It's just another thing
IPv6 for common-or-garden networking is ... well ... just another thing. Once you get used to it, the hex notation becomes memorable in its own way.
I agree with the article author in that there's little that jumps out as a compelling reason to make the move - but that's perhaps a good thing. For common use cases, there's nothing in IPv6 to scare the horses.
The biggest issues I've had with IPv6 so far have been crappy software apps that freak out when a DNS entry ONLY resolves to an IPv6 address (i.e. not expecting 0 IPv4 addresses). Everything else, from network firewalling to VPN to DNS to server setup has been frankly a non-event, which is just what I want.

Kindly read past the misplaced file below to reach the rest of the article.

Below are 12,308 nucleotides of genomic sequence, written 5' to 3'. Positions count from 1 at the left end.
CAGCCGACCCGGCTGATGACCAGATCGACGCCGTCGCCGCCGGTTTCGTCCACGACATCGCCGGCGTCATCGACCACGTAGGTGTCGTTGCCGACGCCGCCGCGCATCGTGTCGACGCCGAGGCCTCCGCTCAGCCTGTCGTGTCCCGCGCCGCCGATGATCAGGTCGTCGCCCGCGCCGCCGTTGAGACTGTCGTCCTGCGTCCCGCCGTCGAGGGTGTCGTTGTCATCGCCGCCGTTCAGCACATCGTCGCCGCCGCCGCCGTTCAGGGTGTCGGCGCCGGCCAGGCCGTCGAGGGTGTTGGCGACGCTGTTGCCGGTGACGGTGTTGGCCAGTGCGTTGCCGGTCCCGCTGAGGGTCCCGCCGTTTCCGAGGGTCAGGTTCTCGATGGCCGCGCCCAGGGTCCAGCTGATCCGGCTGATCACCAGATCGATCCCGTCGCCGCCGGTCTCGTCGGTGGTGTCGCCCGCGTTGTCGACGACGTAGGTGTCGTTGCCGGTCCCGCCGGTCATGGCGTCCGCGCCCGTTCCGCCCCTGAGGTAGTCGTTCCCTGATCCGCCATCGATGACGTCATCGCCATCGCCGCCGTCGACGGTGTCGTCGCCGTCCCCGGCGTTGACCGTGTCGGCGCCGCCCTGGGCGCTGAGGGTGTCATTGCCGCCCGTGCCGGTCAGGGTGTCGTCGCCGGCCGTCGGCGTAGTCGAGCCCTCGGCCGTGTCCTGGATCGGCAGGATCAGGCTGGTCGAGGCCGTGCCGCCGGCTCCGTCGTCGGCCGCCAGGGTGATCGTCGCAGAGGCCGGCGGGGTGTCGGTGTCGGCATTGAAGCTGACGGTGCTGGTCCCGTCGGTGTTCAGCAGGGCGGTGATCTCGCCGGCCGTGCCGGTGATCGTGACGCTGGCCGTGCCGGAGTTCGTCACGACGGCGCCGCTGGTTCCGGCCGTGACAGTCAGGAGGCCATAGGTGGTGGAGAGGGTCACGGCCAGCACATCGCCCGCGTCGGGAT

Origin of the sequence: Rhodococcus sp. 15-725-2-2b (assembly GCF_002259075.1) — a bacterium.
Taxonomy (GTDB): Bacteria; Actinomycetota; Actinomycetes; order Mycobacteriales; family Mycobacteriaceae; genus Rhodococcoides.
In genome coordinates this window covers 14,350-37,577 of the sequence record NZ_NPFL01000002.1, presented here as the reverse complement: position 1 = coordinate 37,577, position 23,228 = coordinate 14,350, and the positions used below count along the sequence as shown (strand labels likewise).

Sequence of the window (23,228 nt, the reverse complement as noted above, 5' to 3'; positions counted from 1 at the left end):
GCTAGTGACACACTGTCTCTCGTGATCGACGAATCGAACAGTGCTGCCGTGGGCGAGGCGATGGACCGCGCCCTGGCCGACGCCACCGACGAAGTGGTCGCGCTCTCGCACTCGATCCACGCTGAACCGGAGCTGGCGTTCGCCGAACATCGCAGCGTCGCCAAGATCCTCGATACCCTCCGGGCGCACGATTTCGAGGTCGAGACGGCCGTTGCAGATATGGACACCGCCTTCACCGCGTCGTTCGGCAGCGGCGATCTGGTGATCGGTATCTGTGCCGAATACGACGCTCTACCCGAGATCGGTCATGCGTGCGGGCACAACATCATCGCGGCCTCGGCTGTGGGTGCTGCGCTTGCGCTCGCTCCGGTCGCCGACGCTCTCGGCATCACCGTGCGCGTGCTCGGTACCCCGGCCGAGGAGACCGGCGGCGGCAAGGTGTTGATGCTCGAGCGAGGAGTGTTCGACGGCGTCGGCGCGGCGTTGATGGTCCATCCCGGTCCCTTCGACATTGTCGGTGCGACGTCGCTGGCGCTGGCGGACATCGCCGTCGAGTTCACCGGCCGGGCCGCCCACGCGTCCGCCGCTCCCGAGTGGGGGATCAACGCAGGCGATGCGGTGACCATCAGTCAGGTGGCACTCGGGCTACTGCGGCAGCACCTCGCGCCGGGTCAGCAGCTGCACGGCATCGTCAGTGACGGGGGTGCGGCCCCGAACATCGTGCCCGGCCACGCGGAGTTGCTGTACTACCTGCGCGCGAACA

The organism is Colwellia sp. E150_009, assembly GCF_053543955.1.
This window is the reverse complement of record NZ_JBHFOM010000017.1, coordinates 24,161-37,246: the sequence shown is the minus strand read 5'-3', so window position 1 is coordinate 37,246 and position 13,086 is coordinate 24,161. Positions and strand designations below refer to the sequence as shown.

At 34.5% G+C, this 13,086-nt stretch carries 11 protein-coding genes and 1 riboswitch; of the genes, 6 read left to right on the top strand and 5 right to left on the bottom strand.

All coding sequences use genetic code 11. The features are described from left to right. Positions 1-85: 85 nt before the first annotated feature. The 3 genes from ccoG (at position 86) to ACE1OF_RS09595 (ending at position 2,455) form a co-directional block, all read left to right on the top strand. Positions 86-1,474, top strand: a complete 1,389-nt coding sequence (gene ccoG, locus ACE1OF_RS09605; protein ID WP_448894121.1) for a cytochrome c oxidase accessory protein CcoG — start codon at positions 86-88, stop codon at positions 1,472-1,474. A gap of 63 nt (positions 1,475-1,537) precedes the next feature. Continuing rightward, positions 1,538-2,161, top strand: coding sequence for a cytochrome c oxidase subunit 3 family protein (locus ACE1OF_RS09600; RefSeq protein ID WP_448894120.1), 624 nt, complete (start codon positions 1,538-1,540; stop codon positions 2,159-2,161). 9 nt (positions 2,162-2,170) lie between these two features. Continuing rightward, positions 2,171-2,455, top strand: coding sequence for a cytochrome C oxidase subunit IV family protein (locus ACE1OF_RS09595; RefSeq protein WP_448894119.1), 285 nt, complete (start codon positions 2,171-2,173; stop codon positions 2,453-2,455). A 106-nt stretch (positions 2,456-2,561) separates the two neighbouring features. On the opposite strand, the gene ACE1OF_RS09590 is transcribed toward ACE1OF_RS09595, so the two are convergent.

I'm sure I'm not running anywhere near as complex a network as some of the other illustrious commenters on this page, so I'm not going to say the transition is without any effort. But even if you don't need to, I would encourage you to start running IPv6 on top of your existing IPv4 network, just to build familiarity. And more widespread adoption may encourage more application frameworks (*cough* Node.js *cough*) to fix their broken software.